I lost count of how many times Henning either couldn’t tell the difference between the Amp1 and his amps, or when he simply guessed wrong. In the room, he was clearly impressed – and I couldn’t tell the difference when I watched the video either.

Henning also made an important point that’s worth highlighting. In this video, he’s running the Amp1 into the UAD OX. All too often, demos of the Amp1 use the unit’s DI out, and that’s partially responsible for the lack of interest in the Amp1 in the past.

Even if you’re not interested in the Amp1, this video is worth watching just to watch how Thomas dials in each tone he’s matching. Not only a great player, but also great knowledge and understanding too.

Please head over to YouTube to leave a like and a supportive comment if you enjoyed Henning’s video.

Does A Decade Make A Difference?

Adam and Tom from AStrings have posted a cracking comparison video. They’ve taken two reverb pedals that are currently in production, but a decade apart in their design, to try and answer the question: does a decade (of progress) make a difference?

What a wonderful, original idea for a gear demo video!

Have a listen, see which one you think, and then please head over to YouTube to leave a like and a supportive comment and let them know which pedal you preferred and why.

Kemper vs Tube Amp

Camilo Velandia has posted an interesting comparison video. He’s made a Kemper profile of his Indigo Amps El Mariachi, and then put them side by side for comparison.

Have a listen, and see whether you can hear the differences between the two.

Please head over to YouTube to leave a like and a supportive comment if you enjoyed his video.

Do Thicker Strings Sound Better?

Chris Buck is back with another Friday Fretworks video. This week, he’s looking at how string gauge affects tone,

Have a listen, and then head over to YouTube to leave a like and say which string gauge you preferred the sound of.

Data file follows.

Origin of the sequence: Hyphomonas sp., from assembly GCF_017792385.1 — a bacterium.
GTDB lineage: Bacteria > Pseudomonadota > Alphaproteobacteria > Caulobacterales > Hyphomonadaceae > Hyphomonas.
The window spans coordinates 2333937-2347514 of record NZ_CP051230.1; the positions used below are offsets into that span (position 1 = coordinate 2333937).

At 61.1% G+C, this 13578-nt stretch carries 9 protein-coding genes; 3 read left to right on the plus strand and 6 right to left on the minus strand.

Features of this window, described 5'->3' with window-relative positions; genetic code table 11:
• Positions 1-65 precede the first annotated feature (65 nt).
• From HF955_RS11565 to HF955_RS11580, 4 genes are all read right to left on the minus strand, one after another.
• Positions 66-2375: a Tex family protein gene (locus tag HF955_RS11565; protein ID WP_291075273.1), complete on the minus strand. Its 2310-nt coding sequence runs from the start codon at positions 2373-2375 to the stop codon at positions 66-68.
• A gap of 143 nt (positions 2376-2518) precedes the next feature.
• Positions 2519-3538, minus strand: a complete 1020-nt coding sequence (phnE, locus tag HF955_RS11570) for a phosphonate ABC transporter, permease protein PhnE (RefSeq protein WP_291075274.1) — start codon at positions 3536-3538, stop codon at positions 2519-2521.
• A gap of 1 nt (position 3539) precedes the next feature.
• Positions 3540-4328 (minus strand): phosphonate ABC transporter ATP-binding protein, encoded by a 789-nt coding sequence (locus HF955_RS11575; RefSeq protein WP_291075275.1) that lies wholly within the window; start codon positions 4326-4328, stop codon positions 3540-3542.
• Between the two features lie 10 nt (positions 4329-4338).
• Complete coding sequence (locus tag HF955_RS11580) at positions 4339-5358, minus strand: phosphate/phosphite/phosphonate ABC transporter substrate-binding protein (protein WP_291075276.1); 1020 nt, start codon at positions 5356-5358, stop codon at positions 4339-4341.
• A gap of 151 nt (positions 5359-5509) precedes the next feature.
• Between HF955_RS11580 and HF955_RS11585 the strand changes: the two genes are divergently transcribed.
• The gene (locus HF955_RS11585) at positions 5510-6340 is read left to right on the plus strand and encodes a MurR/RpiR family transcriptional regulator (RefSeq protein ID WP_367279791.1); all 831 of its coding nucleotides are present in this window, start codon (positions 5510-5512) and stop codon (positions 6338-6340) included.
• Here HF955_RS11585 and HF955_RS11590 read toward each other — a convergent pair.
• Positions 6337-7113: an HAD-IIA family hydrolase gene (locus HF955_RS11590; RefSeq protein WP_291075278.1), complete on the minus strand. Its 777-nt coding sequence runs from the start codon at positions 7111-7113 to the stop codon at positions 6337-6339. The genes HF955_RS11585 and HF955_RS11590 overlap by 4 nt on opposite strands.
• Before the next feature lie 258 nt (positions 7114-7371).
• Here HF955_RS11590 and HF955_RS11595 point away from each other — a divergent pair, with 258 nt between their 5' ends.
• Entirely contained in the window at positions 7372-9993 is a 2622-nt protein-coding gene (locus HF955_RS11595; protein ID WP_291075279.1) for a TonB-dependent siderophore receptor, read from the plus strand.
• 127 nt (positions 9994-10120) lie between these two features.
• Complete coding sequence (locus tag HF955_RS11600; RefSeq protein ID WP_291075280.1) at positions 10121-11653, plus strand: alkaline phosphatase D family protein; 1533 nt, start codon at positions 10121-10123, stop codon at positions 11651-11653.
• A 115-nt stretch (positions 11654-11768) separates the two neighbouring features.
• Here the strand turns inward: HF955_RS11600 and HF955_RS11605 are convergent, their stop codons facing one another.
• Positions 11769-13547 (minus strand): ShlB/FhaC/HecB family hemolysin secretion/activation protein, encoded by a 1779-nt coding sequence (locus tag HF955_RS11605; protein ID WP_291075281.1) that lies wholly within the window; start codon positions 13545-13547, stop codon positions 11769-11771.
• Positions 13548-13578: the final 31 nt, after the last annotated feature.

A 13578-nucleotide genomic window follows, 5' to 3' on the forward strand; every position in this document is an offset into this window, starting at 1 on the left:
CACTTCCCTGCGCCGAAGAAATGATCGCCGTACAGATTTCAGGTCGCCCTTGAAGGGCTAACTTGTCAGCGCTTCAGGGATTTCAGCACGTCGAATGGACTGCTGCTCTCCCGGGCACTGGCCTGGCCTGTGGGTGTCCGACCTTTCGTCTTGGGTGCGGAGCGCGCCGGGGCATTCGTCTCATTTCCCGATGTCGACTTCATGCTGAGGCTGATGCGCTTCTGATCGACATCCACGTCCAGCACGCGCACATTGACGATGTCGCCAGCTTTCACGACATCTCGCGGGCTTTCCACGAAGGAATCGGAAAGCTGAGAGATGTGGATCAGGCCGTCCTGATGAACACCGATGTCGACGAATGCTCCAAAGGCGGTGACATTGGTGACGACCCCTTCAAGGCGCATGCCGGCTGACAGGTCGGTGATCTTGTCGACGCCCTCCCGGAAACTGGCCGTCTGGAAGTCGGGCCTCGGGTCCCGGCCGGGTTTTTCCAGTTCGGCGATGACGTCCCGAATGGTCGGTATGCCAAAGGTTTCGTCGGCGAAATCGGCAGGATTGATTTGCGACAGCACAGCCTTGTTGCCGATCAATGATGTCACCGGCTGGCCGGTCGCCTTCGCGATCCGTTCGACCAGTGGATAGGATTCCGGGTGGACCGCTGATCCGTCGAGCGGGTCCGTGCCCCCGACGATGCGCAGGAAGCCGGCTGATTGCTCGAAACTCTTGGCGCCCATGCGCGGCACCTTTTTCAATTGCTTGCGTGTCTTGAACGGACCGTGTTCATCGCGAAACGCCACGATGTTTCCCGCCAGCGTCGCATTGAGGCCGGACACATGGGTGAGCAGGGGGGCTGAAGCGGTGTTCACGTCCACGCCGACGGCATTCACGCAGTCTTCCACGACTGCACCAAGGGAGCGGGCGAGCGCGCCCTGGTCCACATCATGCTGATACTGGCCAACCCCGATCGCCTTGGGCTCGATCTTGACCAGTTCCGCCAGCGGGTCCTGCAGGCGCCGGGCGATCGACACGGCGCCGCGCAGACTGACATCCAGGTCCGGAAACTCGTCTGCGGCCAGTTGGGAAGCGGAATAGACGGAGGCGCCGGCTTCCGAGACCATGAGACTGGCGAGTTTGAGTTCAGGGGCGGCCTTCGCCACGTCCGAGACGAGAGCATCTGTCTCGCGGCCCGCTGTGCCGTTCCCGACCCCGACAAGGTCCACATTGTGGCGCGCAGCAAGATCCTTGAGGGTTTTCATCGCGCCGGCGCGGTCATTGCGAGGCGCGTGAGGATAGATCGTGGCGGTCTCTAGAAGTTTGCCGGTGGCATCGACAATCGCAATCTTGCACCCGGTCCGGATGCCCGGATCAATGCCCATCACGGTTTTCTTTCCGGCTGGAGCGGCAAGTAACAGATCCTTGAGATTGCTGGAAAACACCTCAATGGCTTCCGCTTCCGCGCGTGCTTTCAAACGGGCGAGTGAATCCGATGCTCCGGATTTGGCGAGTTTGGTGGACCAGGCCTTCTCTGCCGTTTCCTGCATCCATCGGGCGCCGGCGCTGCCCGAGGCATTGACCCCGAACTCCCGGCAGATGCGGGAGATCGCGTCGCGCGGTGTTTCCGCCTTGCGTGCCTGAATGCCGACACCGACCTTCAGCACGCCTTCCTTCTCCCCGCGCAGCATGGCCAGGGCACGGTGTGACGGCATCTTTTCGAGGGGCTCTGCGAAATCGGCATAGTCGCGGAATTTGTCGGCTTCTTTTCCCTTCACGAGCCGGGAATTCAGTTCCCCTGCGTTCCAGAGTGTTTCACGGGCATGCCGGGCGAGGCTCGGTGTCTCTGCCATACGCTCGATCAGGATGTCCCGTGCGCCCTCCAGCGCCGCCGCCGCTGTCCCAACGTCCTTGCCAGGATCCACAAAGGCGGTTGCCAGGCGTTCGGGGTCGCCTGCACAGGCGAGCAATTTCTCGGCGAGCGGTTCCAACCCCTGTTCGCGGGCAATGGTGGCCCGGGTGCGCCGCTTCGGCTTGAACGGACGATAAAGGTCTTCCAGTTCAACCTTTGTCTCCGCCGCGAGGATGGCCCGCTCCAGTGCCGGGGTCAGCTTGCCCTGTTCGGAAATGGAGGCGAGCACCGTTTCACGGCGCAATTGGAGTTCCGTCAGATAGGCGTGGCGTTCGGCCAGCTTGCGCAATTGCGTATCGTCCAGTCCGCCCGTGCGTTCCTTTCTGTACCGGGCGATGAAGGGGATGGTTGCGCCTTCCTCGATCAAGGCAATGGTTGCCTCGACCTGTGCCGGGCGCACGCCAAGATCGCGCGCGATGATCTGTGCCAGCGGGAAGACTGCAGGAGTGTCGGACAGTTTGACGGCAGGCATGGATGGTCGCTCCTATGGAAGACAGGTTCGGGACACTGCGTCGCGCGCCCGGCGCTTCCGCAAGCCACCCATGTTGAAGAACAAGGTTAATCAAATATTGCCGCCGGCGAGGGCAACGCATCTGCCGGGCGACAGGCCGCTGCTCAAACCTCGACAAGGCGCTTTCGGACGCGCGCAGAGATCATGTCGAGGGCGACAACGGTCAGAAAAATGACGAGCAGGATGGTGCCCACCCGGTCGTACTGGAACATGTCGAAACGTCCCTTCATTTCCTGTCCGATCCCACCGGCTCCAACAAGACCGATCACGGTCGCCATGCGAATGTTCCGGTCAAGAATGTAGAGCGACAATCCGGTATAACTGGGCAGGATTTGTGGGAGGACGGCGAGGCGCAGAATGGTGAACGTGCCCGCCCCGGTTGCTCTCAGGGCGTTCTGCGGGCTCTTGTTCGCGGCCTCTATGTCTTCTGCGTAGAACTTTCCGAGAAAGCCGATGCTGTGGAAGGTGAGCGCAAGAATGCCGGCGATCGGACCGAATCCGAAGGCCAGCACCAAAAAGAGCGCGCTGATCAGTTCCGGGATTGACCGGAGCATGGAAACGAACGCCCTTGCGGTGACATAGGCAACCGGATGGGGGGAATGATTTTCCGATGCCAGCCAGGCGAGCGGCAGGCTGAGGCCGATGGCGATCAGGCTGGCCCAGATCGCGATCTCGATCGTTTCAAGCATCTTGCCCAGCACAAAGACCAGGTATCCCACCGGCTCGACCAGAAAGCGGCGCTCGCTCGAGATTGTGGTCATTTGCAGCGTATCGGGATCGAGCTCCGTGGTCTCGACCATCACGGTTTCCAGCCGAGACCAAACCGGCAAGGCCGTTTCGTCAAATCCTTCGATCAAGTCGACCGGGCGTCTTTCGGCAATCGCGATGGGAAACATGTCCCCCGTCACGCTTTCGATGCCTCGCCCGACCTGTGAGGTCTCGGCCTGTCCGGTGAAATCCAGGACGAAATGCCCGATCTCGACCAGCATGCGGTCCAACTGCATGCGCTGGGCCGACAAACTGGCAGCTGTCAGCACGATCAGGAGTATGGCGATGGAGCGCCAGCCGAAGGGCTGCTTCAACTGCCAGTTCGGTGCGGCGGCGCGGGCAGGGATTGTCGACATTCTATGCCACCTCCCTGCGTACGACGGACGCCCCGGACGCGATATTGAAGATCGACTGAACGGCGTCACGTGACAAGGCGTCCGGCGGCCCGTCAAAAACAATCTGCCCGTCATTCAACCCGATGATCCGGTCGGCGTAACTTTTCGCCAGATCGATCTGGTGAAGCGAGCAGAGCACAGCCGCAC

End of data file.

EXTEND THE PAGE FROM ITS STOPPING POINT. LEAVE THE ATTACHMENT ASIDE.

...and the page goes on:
Blindfold Tubescreamer Challenge

Chappers and The Captain have posted their latest blindfold challenge. Can Lee tell a real Tubescreamer from a pool of clones? And which ones will he like?

The Tubescreamer is possibly the most-copied pedal circuit of them all. Most pedal brands have a TS-style pedal in their range, and there’s a TS-style pedal to fit every budget.

It’s not really an overdrive pedal, and that’s very confusing when you get one for the first time. It’s more of a colour pedal, thanks to it’s pronounced mid-hump. Run it into a dirty amp to shape the overall sound, or run it after a gain or fuzz pedal to act as a great boost.

A Strat -> Zendrive -> TS signal chain in particular is a very special sound.

Over the years, I’ve had a few of the pedals in the video, and the one I use is the Mad Professor Little Green Wonder. You can’t get a sense of it from this video, but one of the great things about the LGW (and, indeed, all Mad Professor pedals) is the low noise floor.

I’d love to try a Wampler Clarksdale one day – just waiting for one to turn up at a good 2nd hand price. The J Rockett Blue Note is another pedal featured in this video that I want one day. Burgs did a demo of it years ago now that really sold me on it.

And just how good does the new Hot Rod Deluxe Mk 4 sound?

Please head over to YouTube to leave a like and a supportive comment if you enjoyed the Andertons video.

Pedals Into A Clean Amp vs A Dirty Amp

Brian Wampler has posted a video of what it’s like to run drive pedals into a clean amp, and what it’s like to run the same pedals into a Dirty amp.

He’s picked an Orange Rockerverb 50 Mk 2 for this. It’s an interesting choice, as it isn’t your typical Fender-voiced or Marshall-voiced amp.

If you’re interested in running pedals into an Orange amp, hopefully you’ll find it useful.

Please head over to YouTube to leave a like and a supportive comment if you enjoyed Brian’s video.